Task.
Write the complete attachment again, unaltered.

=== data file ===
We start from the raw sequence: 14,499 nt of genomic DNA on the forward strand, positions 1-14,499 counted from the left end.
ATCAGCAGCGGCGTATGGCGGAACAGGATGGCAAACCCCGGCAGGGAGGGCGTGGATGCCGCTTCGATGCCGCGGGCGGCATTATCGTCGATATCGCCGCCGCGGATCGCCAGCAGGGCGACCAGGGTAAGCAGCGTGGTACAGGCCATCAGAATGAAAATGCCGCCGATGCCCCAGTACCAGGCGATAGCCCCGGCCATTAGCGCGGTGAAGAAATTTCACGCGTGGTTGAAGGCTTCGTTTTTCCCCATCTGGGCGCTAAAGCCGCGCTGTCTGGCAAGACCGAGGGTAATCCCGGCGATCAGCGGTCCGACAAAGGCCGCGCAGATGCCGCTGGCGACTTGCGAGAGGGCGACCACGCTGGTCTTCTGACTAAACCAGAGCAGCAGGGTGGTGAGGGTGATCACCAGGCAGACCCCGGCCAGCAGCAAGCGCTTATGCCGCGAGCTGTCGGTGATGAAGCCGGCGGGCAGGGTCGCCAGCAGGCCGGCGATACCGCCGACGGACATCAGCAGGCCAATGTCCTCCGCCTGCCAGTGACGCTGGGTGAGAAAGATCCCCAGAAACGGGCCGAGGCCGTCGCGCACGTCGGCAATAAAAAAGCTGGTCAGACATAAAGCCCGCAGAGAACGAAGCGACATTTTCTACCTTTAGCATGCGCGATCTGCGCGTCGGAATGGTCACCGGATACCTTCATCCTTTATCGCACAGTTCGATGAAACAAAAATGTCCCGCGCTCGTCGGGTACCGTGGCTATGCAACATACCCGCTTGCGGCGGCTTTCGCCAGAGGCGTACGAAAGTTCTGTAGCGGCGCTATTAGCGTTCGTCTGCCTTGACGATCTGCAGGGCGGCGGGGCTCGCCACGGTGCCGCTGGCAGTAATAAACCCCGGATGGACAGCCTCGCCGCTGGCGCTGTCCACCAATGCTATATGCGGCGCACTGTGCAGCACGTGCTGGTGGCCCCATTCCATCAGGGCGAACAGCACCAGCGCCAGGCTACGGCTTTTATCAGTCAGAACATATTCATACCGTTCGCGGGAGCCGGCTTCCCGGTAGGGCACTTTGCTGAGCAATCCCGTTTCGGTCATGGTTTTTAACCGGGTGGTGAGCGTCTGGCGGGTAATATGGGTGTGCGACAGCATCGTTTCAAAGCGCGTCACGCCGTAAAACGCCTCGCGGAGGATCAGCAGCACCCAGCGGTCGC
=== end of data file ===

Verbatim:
We start from the raw sequence: 14,499 nt of genomic DNA on the forward strand, positions 1-14,499 counted from the left end.
ATCAGCAGCGGCGTATGGCGGAACAGGATGGCAAACCCCGGCAGGGAGGGCGTGGATGCCGCTTCGATGCCGCGGGCGGCATTATCGTCGATATCGCCGCCGCGGATCGCCAGCAGGGCGACCAGGGTAAGCAGCGTGGTACAGGCCATCAGAATGAAAATGCCGCCGATGCCCCAGTACCAGGCGATAGCCCCGGCCATTAGCGCGGTGAAGAAATTTCACGCGTGGTTGAAGGCTTCGTTTTTCCCCATCTGGGCGCTAAAGCCGCGCTGTCTGGCAAGACCGAGGGTAATCCCGGCGATCAGCGGTCCGACAAAGGCCGCGCAGATGCCGCTGGCGACTTGCGAGAGGGCGACCACGCTGGTCTTCTGACTAAACCAGAGCAGCAGGGTGGTGAGGGTGATCACCAGGCAGACCCCGGCCAGCAGCAAGCGCTTATGCCGCGAGCTGTCGGTGATGAAGCCGGCGGGCAGGGTCGCCAGCAGGCCGGCGATACCGCCGACGGACATCAGCAGGCCAATGTCCTCCGCCTGCCAGTGACGCTGGGTGAGAAAGATCCCCAGAAACGGGCCGAGGCCGTCGCGCACGTCGGCAATAAAAAAGCTGGTCAGACATAAAGCCCGCAGAGAACGAAGCGACATTTTCTACCTTTAGCATGCGCGATCTGCGCGTCGGAATGGTCACCGGATACCTTCATCCTTTATCGCACAGTTCGATGAAACAAAAATGTCCCGCGCTCGTCGGGTACCGTGGCTATGCAACATACCCGCTTGCGGCGGCTTTCGCCAGAGGCGTACGAAAGTTCTGTAGCGGCGCTATTAGCGTTCGTCTGCCTTGACGATCTGCAGGGCGGCGGGGCTCGCCACGGTGCCGCTGGCAGTAATAAACCCCGGATGGACAGCCTCGCCGCTGGCGCTGTCCACCAATGCTATATGCGGCGCACTGTGCAGCACGTGCTGGTGGCCCCATTCCATCAGGGCGAACAGCACCAGCGCCAGGCTACGGCTTTTATCAGTCAGAACATATTCATACCGTTCGCGGGAGCCGGCTTCCCGGTAGGGCACTTTGCTGAGCAATCCCGTTTCGGTCATGGTTTTTAACCGGGTGGTGAGCGTCTGGCGGGTAATATGGGTGTGCGACAGCATCGTTTCAAAGCGCGTCACGCCGTAAAACGCCTCGCGGAGGATCAGCAGCACCCAGCGGTCGC